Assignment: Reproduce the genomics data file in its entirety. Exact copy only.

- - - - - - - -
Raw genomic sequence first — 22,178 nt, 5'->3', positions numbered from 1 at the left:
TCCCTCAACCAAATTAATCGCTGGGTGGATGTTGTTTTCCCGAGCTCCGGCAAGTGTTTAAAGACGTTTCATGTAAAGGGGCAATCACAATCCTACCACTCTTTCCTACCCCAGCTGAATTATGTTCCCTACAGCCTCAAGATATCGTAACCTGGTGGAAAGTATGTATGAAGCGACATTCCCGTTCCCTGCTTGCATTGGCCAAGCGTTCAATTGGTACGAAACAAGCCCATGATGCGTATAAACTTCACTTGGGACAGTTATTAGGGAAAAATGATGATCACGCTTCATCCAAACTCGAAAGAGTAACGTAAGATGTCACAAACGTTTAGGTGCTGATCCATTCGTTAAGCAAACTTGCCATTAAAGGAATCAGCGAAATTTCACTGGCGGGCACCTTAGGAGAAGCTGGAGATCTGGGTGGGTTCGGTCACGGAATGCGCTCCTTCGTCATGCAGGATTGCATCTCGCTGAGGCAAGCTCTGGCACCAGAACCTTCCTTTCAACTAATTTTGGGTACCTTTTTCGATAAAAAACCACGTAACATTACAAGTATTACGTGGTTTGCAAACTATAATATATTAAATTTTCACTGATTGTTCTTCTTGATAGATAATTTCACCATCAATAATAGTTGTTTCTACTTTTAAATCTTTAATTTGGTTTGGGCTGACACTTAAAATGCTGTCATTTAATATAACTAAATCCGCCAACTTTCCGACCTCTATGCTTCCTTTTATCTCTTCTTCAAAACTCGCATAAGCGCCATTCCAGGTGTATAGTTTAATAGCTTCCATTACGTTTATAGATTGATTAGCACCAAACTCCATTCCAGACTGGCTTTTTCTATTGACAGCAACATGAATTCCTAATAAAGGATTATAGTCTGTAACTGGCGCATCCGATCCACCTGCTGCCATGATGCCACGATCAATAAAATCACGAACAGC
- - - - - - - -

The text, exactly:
Raw genomic sequence first — 22,178 nt, 5'->3', positions numbered from 1 at the left:
TCCCTCAACCAAATTAATCGCTGGGTGGATGTTGTTTTCCCGAGCTCCGGCAAGTGTTTAAAGACGTTTCATGTAAAGGGGCAATCACAATCCTACCACTCTTTCCTACCCCAGCTGAATTATGTTCCCTACAGCCTCAAGATATCGTAACCTGGTGGAAAGTATGTATGAAGCGACATTCCCGTTCCCTGCTTGCATTGGCCAAGCGTTCAATTGGTACGAAACAAGCCCATGATGCGTATAAACTTCACTTGGGACAGTTATTAGGGAAAAATGATGATCACGCTTCATCCAAACTCGAAAGAGTAACGTAAGATGTCACAAACGTTTAGGTGCTGATCCATTCGTTAAGCAAACTTGCCATTAAAGGAATCAGCGAAATTTCACTGGCGGGCACCTTAGGAGAAGCTGGAGATCTGGGTGGGTTCGGTCACGGAATGCGCTCCTTCGTCATGCAGGATTGCATCTCGCTGAGGCAAGCTCTGGCACCAGAACCTTCCTTTCAACTAATTTTGGGTACCTTTTTCGATAAAAAACCACGTAACATTACAAGTATTACGTGGTTTGCAAACTATAATATATTAAATTTTCACTGATTGTTCTTCTTGATAGATAATTTCACCATCAATAATAGTTGTTTCTACTTTTAAATCTTTAATTTGGTTTGGGCTGACACTTAAAATGCTGTCATTTAATATAACTAAATCCGCCAACTTTCCGACCTCTATGCTTCCTTTTATCTCTTCTTCAAAACTCGCATAAGCGCCATTCCAGGTGTATAGTTTAATAGCTTCCATTACGTTTATAGATTGATTAGCACCAAACTCCATTCCAGACTGGCTTTTTCTATTGACAGCAACATGAATTCCTAATAAAGGATTATAGTCTGTAACTGGCGCATCCGATCCACCTGCTGCCATGATGCCACGATCAATAAAATCACGAACAGC